It’s been a tough year for residents awaiting the construction of Kenora’s new Central Community Club and the redevelopment of the Central Park area, as the divisive project faced some major setbacks in 2021.
The original Central Community Club was closed and torn down in 2018 as it was beyond repair. Since then, volunteers with the Light Up Central campaign had been working to raise $170,000 to rebuild the building.
The project and Central Park stayed stagnant until February of 2021, when Mayor Dan Reynard said the Central Park area could be a ‘perfect’ location for multi-residential housing units, noting its close proximity to the downtown core and the rising demand for housing across the community.
“It’s perfect in terms of infrastructure. There are paved roads, sidewalks, sewer, water, hydro, natural gas. Everything’s there and it’s close to the downtown core. We’ll see how that plays out,” said Reynard.
Just one month later, councillors unanimously voted in favour of rezoning Central Park from an open space to a residential space. The city said the western half of Central Park would be developed, but the Central Community Club area and the eastern ball diamond would remain, along with green spaces.
Later in March, the Ontario and federal governments had come to the table with a funding announcement to help the City and the Light Up Central committee meet their fundraising goals, for a total of $813,000 of work. The City has committed $100,000, while Light Up Central raised $117,000.
"This park has been the topic of conversation for a while and we're pleased to be part of a rejuvenation of the club and this green space and make it a better place for kids and families to enjoy for an all-season experience," said MPP Greg Rickford.
Upgrades to Central are set to include a new outdoor rink, a new open rink area, replacement of the boards surrounding the hockey rink, paving and lining the ice surface, construction of a player bench area, and a new Central Community Club.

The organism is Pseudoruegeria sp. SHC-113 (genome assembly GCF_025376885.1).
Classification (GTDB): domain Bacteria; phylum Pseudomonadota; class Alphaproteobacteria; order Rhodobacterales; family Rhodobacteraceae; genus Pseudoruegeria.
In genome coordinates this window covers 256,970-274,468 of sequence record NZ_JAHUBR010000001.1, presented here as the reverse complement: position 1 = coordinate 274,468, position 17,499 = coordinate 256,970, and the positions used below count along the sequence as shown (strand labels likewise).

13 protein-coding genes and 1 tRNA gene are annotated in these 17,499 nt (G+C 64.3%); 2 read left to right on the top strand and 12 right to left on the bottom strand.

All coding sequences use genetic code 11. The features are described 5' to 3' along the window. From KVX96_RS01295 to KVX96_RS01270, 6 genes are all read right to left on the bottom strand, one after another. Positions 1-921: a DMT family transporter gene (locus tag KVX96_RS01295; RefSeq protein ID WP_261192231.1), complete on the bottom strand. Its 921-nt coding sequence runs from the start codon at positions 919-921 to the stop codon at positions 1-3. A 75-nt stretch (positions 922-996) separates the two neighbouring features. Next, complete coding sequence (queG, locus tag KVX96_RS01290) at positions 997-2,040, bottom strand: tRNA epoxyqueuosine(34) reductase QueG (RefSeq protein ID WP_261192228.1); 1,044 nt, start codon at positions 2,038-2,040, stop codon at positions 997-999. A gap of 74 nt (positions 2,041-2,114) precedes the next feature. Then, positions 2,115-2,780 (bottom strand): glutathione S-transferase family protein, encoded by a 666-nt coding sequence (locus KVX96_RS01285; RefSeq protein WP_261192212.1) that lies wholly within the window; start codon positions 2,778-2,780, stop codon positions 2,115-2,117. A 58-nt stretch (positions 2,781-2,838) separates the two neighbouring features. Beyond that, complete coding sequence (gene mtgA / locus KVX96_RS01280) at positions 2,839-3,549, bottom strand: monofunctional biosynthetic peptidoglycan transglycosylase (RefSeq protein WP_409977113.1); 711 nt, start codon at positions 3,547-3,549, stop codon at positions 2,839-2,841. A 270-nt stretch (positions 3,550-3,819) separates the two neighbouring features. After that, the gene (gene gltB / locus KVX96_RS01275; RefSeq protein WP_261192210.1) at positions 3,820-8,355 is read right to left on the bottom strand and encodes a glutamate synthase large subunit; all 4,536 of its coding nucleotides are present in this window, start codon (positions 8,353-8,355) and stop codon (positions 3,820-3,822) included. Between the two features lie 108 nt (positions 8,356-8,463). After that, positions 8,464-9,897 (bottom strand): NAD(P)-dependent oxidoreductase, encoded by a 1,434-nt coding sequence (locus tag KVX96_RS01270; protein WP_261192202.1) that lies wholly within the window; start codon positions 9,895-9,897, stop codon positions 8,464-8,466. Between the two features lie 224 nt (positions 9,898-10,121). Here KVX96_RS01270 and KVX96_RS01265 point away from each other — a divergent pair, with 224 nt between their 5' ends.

When the development’s complete, the city says residents will also be able to enjoy the new rink surface’s concrete base to allow hockey and basketball over the summer, beach volleyball areas, a second ice surface and a bocce ball area.
However, the project saw its first setback in May, when city engineers discovered that the area’s underground infrastructure was in dire need of repair and couldn’t be relocated, costing the city an extra $400,000 or so. Work to fix those issues took place until September. Work in the area finally began in June.
But in September, residents let their voices be heard at a Central Park rally, which included the presentation of a 1,000 signature petition against the park’s redevelopment.
“The City has violated their own official plan,” said organizer Dawn Mitchell. “We believe that Central Park is a public park and a public space that was gifted to the City over 100 years ago by the Hudson’s Bay Company. Parks are public assets that shouldn’t be sold.”
When the project was initially announced, the City of Kenora, Lake of the Woods Museum and Heritage Kenora disputed the claim that the Hudson’s Bay Company specified the property must be used as a park, saying the company’s plans from the 1880s showed Central Park was to be used as a residential area, before it was turned into a park in the 1890s.
Ultimately, Mitchell says while she agrees the Kenora community is in immediate need of new housing developments, they shouldn’t come at the expense of Central Park.
“We just want to make sure that we can meet the housing needs of this town, and we can do that by also preserving a green space that we have a lot of history with and enjoyed for the past 100 years. We want to keep it there for another 100 years,” said Mitchell.
When the provincial and federal funding was announced in March, the goal for the project was to have the new Central Community Club and an outdoor rink ready by the 2021-2022 winter season.
But by the middle of November, the city announced that construction had been delayed until the Spring of 2022. They said crews experienced delays due to unexpected soil conditions, a revision of the clubhouse’s final designs, and incorrect construction pricing estimates.
Still, the city says they are continuing to work with the general contractor and architects, designs have now been finalized for the new clubhouse and final engineering specifications are taking place for the new outdoor rink.
The City’s Senior Leadership Team has previously said they’ll work closely with a future developer to ensure their work is well-suited to the needs of the community and the neighbourhood.
Central is the home of Hockey Hall of Fame inductee Neil Strain of Kenora, who played for the New York Rangers in the NHL's Original Six.